There is no one best set of solutions to the quagmires that plague the performance measurement arena in purchasing. However, at the same time, there is no better endeavor in which to place purchasing efforts and resources than working to strengthen the power of the techniques and perspectives used to enhance overall performance. At this juncture in the evolution of the purchasing discipline, the time is right to move to the next level of thought and sophistication regarding measurement issues. Much of the future success of this field hinges upon the capacity of both academicians and practitioners to develop better and more powerful measures of how well we do what we call purchasing and supply management.


Ellram, Lisa M. "A Structured Method for Applying Purchasing Cost Management Tools". International Journal of Purchasing and Materials Management, January 1996, 11-19.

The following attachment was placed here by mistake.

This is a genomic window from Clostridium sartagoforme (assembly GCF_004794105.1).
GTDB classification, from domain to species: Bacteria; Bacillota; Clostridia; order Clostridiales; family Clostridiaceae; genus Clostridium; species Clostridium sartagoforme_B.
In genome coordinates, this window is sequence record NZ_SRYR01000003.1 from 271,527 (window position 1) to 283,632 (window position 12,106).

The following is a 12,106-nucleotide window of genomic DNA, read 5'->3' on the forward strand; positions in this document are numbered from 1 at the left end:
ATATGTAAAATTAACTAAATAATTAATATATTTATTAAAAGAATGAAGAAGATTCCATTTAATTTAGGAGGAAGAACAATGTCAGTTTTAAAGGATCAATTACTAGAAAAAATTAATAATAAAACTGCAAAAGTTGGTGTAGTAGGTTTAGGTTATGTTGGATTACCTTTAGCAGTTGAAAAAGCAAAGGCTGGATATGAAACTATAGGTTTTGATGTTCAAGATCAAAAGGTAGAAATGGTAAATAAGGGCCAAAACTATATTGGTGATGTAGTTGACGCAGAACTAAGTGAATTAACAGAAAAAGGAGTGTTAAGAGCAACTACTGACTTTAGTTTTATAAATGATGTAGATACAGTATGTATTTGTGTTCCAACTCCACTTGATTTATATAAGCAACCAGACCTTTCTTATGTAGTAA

Fearon, Harold E. and William A. Bales. Measures of Purchasing Effectiveness. Tempe, AZ: Center for Advanced Purchasing Studies, National Association of Purchasing Management, 1997, pp. 9-23.

Hofer, Charles W. and Dan Schendel, Strategy Formulation: Analytical Concepts. St. Paul, Minnesota: West Publishing Company, 1978, pp. 1-11.

Monczka, Robert, Robert Trent, and Robert Handfield. Purchasing and Supply Chain Management. Cincinnati, OH: South-Western College Publishing, 1998, pp. 669-695.

Nothaft, Mark, "A Orchestrating a Successful Cost Management Program." Purchasing Today, October 1999, 33-40.

Rajagopal, Shan and Kenneth N. Bernard, "A Cost Containment Strategies: Challenges for Strategic Purchasing in the 1990s." International Journal of Purchasing and Materials Management, January 1993, 17-23.

Van Weele, Arjan, "A Purchasing Performance Measurement and Evaluation". Journal of Purchasing and Materials Management, Fall 1984, 16-22.